In reversing the ALJ’s findings, the Board noted that the ALJ “gave no weight to Boeing’s security needs for the rule.”  Id. at 2.  The Board overruled the Lutheran Heritage‘reasonably construe’ standard” and stated that it “will no longer find unlawful the mere maintenance of facially neutral employment policies, work rules, and handbook provisions based on a single inquiry, which made legality turn on whether an employee would ‘reasonably construe’ a rule to prohibit some type of potential Section 7 activity that might (or might not) occur in the future.”  Id.

Since the Board found “multiple defects” with the Lutheran Heritage test, it adopted a new standard in its place.  See id.  Under the new Boeing standard, “when evaluating a facially neutral policy, rule, or handbook provision that, when reasonably interpreted, would potentially interfere with the exercise of NLRA rights, the Board will evaluate two things: (i) the nature and extent of the potential impact on NLRA rights, and (ii) legitimate justifications associated with the rule.”  Id. at 3.    Recognizing the practical and day-to-day impact of its decision, the Board reasoned that “this is an area where the Board has a special responsibility to give parties certainty and clarity” since “[m]ost work rules, employment policies, and employee handbook provisions exist for the purpose of permitting employees to understand what their employer expects and requires.” Id. at 14.  To this end, the Board also announced the following three categories of rules meant to provide such “certainty and clarity” to employers, employees, and unions:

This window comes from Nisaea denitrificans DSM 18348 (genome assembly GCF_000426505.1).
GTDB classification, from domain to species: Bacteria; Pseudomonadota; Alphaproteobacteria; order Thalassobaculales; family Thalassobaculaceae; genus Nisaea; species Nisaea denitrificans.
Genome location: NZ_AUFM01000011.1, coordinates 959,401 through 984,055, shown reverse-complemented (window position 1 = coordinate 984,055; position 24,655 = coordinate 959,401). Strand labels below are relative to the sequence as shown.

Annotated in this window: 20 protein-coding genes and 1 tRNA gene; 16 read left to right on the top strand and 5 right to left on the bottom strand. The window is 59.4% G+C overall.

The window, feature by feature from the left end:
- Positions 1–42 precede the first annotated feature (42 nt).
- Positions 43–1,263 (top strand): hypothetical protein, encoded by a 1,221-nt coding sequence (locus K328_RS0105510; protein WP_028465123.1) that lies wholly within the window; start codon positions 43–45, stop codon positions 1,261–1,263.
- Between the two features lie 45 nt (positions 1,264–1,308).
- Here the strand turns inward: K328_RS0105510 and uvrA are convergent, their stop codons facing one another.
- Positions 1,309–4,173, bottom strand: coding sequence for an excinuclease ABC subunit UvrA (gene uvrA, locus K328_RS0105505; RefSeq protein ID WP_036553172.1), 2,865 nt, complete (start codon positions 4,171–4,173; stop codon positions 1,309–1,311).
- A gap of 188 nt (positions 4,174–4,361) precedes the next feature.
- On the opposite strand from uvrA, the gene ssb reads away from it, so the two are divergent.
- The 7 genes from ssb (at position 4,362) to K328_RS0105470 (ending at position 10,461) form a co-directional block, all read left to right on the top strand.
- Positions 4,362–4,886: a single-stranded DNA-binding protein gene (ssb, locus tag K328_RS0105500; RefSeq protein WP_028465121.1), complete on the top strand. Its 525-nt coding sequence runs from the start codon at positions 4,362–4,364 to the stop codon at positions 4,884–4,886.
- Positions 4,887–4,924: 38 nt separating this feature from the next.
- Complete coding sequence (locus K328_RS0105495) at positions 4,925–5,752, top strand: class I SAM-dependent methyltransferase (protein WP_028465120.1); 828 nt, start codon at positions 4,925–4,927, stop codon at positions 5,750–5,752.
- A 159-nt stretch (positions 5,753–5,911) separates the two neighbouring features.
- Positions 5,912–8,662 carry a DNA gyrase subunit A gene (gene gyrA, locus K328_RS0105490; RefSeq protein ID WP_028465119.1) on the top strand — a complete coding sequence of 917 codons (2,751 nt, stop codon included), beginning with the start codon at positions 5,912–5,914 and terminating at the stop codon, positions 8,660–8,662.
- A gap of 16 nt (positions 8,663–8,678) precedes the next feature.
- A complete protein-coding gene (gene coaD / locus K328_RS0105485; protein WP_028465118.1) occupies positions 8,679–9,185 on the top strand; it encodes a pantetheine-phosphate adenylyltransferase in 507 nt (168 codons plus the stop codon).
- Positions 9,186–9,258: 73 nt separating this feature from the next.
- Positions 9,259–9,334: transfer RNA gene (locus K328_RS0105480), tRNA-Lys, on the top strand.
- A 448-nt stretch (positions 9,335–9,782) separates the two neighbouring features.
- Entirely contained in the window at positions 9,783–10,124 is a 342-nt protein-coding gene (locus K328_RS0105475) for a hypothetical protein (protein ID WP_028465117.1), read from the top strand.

• Category 1: Rules that are lawful either because the rule, when reasonably interpreted, does not prohibit or interfere with the exercise of NLRA rights, or the potential adverse impact of protected rights is outweighed by the justifications associated with the rule. The “no-camera rule” in Boeing fell into this category.  In a footnote, the Board overruled its previous cases in which it held that employers violated the NLRA by maintaining rules which required employees to foster “harmonious interactions and relationships” or to “maintain basic standards of civility in the workplace.”